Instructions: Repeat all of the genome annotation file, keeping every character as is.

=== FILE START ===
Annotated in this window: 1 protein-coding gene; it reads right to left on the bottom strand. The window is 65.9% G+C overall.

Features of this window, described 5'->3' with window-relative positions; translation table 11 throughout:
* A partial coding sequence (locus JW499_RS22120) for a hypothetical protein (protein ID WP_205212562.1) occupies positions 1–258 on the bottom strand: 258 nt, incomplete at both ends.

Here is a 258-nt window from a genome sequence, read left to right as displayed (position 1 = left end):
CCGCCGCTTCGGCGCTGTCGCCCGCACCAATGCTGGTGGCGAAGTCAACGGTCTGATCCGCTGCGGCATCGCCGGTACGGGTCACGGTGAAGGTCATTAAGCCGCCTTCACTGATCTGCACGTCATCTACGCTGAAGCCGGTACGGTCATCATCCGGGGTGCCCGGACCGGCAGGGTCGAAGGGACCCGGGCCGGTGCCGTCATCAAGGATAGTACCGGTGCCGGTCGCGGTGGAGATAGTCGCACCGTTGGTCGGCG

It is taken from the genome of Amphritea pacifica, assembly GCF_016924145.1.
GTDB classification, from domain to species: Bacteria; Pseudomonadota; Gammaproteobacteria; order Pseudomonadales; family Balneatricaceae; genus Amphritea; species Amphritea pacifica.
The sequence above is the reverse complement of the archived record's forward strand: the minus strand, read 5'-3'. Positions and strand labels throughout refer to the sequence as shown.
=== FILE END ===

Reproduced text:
Annotated in this window: 1 protein-coding gene; it reads right to left on the bottom strand. The window is 65.9% G+C overall.

Features of this window, described 5'->3' with window-relative positions; translation table 11 throughout:
* A partial coding sequence (locus JW499_RS22120) for a hypothetical protein (protein ID WP_205212562.1) occupies positions 1–258 on the bottom strand: 258 nt, incomplete at both ends.

Here is a 258-nt window from a genome sequence, read left to right as displayed (position 1 = left end):
CCGCCGCTTCGGCGCTGTCGCCCGCACCAATGCTGGTGGCGAAGTCAACGGTCTGATCCGCTGCGGCATCGCCGGTACGGGTCACGGTGAAGGTCATTAAGCCGCCTTCACTGATCTGCACGTCATCTACGCTGAAGCCGGTACGGTCATCATCCGGGGTGCCCGGACCGGCAGGGTCGAAGGGACCCGGGCCGGTGCCGTCATCAAGGATAGTACCGGTGCCGGTCGCGGTGGAGATAGTCGCACCGTTGGTCGGCG

It is taken from the genome of Amphritea pacifica, assembly GCF_016924145.1.
GTDB classification, from domain to species: Bacteria; Pseudomonadota; Gammaproteobacteria; order Pseudomonadales; family Balneatricaceae; genus Amphritea; species Amphritea pacifica.
The sequence above is the reverse complement of the archived record's forward strand: the minus strand, read 5'-3'. Positions and strand labels throughout refer to the sequence as shown.